PWC stands for Pulse Width Control. This is a system that Aristo has developed to enhance the performance of some features of DC powered model trains, particularly smoke and lights.
"Pulse" power has been used for quite awhile in HO power packs, but there is a significant difference between conventional pulse power and PWC. Conventional pulse power uses fairly long, low repetition rate pulses which produce the pronounced hum often experienced with these systems. PWC differs in that its pulses are short and at a high repetition rate. This difference can be used to provide some side benefits.
The motors in DC powered trains have internal inductance due to their windings. One property of an inductor is that it doesn't allow rapid changes in current flow. Therefore when you apply a short pulse to a motor, the actual current that flows will be smaller that you would expect. However, resistive loads such as lights and smoke units can accept the full power of the pulse. The motors reject the leading edge of the pulses, when the pulse is short the whole pulse gets rejected. As the pulse widens, only the leading edge of the pulse is rejected and the remaining part of the pulse can flow in the motor.
The real advantage of PWC is that smoke units and lighting will come on with more intensity at low locomotive speeds. At higher speeds, the difference between PWC and pure DC becomes insignificant.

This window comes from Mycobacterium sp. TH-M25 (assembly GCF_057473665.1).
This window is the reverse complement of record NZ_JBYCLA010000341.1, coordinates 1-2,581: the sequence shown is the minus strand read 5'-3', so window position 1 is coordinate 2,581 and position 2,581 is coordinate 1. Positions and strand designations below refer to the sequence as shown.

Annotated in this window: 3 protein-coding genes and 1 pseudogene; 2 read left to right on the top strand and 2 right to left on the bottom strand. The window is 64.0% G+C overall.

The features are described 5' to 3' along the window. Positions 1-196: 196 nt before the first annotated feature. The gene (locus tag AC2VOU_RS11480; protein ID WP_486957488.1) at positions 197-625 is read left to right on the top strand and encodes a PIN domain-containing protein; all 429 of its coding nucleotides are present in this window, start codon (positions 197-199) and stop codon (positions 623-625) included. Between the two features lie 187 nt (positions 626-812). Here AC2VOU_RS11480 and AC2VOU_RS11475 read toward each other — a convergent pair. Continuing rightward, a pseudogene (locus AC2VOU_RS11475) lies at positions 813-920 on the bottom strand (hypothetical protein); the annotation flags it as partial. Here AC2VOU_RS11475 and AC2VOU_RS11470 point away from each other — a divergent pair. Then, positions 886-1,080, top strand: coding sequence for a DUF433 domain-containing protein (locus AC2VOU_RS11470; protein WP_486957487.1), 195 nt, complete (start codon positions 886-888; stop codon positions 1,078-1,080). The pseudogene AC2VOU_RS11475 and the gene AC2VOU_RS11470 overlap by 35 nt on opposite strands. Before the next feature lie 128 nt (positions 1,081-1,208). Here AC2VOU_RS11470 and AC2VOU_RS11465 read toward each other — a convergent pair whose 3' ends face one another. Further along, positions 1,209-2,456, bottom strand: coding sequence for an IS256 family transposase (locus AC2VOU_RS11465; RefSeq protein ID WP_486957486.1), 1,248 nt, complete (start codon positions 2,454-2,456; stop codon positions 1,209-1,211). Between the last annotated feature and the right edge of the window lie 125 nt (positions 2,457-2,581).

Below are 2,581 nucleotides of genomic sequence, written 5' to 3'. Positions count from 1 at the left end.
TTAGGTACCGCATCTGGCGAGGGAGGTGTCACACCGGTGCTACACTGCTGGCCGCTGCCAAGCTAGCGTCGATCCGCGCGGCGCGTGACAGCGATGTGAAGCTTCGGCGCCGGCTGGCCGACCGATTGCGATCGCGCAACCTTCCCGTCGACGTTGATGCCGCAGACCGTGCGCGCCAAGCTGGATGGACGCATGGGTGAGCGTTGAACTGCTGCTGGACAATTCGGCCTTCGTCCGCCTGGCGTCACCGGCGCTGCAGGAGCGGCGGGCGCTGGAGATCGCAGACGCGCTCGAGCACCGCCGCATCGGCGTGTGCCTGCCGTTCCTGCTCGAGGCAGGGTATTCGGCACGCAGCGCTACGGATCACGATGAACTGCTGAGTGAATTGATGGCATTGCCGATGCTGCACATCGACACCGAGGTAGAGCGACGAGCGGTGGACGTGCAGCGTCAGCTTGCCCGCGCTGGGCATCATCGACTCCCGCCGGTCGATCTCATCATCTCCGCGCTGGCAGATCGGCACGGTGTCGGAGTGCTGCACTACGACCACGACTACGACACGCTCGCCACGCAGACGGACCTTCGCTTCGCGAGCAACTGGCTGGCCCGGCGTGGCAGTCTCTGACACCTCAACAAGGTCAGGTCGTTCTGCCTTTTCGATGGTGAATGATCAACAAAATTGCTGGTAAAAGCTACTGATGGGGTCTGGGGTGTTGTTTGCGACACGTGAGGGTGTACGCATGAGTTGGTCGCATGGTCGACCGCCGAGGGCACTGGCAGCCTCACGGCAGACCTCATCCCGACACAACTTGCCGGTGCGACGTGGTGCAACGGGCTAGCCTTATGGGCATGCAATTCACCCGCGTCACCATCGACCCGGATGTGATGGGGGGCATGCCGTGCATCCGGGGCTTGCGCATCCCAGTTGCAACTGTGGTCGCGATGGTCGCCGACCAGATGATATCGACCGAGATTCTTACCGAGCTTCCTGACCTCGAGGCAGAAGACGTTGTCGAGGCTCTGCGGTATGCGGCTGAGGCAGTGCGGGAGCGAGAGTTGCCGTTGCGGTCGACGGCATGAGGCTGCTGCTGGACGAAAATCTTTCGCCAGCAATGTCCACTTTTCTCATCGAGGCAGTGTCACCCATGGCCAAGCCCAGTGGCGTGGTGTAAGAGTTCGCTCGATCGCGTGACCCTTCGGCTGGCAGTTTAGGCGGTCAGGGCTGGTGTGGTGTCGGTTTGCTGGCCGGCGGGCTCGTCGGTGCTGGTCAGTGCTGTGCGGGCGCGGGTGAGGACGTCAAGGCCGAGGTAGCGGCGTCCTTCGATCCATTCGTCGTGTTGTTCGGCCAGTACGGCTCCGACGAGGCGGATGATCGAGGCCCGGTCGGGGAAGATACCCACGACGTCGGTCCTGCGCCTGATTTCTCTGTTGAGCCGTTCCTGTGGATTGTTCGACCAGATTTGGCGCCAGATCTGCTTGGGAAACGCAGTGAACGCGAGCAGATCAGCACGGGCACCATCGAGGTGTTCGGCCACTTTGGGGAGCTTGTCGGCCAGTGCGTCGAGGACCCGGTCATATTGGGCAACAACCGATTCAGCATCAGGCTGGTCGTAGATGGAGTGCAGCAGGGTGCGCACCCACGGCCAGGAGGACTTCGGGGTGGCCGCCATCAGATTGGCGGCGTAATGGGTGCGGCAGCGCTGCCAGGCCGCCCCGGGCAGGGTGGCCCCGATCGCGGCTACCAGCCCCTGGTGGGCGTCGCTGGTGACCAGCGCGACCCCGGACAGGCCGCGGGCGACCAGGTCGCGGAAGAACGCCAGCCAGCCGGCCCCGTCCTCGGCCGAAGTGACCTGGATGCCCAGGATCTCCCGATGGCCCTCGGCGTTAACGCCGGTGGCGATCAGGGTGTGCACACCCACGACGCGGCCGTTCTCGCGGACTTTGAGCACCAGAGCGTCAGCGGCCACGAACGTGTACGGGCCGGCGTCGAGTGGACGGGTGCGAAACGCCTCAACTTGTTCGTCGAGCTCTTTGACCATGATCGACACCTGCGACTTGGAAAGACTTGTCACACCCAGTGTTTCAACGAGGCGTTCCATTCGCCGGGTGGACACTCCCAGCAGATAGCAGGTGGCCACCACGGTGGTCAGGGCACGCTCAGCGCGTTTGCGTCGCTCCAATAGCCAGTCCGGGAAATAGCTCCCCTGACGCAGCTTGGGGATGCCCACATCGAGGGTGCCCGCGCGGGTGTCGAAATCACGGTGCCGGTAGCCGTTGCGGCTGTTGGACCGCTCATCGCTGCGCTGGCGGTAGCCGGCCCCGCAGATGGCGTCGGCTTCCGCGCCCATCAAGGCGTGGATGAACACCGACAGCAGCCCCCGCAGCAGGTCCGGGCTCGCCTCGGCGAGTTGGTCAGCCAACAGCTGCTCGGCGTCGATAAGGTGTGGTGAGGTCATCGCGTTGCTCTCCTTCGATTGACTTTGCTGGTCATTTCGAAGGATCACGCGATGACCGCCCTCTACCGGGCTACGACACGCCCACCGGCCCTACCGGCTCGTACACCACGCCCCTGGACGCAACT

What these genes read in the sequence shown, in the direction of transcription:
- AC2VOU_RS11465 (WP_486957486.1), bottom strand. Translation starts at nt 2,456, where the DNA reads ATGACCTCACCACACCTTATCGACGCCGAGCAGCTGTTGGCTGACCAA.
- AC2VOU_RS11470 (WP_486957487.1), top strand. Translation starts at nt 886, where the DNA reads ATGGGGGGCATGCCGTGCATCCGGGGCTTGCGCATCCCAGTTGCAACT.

DC motors tend to be constant current devices, that is the current drawn by the motor is more determined by the load on the motor than by the applied voltage. Therefore the power delivered to the motor and hence its speed are nearly directly proportional to the applied voltage. Resistive loads such as lights and smoke react differently. Their power is proportional to the square of the applied voltage. The graph shows that the power delivered to lights and smoke falls off faster with reduced throttle than does the power to the motors. With PWC, the lights and smoke draw full power when the pulse is on so that the delivered power is again proportional to throttle, somewhat like a motor. Add this to the delay that the real motors get due to their inductance, and the power delivered to lights and smoke is actually higher than the power delivered to the motors at low throttle.
In the case of incandescent lamps, the effect can be even more pronounced. At low filament temperatures, the resistance of the filament is lower than when the lamp is full bright. Therefore it draws even more current until it heats up. This causes a lamp to brighten up even more when pulsed at less than 100% duty factor.
The PWC pulses are generated by electronic circuits inside the power packs or Train Engineer receivers. Because the current is switched either fully on or off, the PWC systems can handle more current without heating up as much as truly linear power packs.
I use PWC to advantage in getting some accessory electronic circuits like lighting, smoke and sound system battery charging to operate at nearly full function at very low engine speeds. See Shay Tips or Heavyweight Tips for examples of how to take good advantage of PWC. These circuits store energy supplied during the short full voltage pulses to allow the circuits to continue to run properly between the pulses.